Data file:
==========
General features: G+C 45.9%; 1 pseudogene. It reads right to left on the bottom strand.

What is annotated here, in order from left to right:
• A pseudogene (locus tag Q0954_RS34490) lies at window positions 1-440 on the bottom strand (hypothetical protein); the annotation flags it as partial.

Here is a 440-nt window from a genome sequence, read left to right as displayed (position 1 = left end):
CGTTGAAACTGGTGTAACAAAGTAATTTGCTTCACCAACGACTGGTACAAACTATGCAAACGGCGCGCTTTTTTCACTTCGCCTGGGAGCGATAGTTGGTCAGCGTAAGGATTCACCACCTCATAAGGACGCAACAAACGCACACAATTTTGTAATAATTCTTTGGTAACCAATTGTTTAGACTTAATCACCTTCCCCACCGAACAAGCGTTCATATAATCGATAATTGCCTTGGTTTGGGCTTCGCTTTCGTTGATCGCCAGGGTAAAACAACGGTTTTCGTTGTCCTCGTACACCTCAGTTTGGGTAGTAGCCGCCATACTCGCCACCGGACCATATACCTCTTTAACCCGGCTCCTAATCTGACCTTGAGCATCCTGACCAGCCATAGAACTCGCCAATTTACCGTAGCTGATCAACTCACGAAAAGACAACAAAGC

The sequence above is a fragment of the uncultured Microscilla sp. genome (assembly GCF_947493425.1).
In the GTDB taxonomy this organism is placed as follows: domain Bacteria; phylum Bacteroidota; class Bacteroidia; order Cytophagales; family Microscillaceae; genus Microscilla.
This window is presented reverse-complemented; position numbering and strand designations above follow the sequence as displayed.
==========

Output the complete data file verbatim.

General features: G+C 45.9%; 1 pseudogene. It reads right to left on the bottom strand.

What is annotated here, in order from left to right:
• A pseudogene (locus tag Q0954_RS34490) lies at window positions 1-440 on the bottom strand (hypothetical protein); the annotation flags it as partial.

Here is a 440-nt window from a genome sequence, read left to right as displayed (position 1 = left end):
CGTTGAAACTGGTGTAACAAAGTAATTTGCTTCACCAACGACTGGTACAAACTATGCAAACGGCGCGCTTTTTTCACTTCGCCTGGGAGCGATAGTTGGTCAGCGTAAGGATTCACCACCTCATAAGGACGCAACAAACGCACACAATTTTGTAATAATTCTTTGGTAACCAATTGTTTAGACTTAATCACCTTCCCCACCGAACAAGCGTTCATATAATCGATAATTGCCTTGGTTTGGGCTTCGCTTTCGTTGATCGCCAGGGTAAAACAACGGTTTTCGTTGTCCTCGTACACCTCAGTTTGGGTAGTAGCCGCCATACTCGCCACCGGACCATATACCTCTTTAACCCGGCTCCTAATCTGACCTTGAGCATCCTGACCAGCCATAGAACTCGCCAATTTACCGTAGCTGATCAACTCACGAAAAGACAACAAAGC

The sequence above is a fragment of the uncultured Microscilla sp. genome (assembly GCF_947493425.1).
In the GTDB taxonomy this organism is placed as follows: domain Bacteria; phylum Bacteroidota; class Bacteroidia; order Cytophagales; family Microscillaceae; genus Microscilla.
This window is presented reverse-complemented; position numbering and strand designations above follow the sequence as displayed.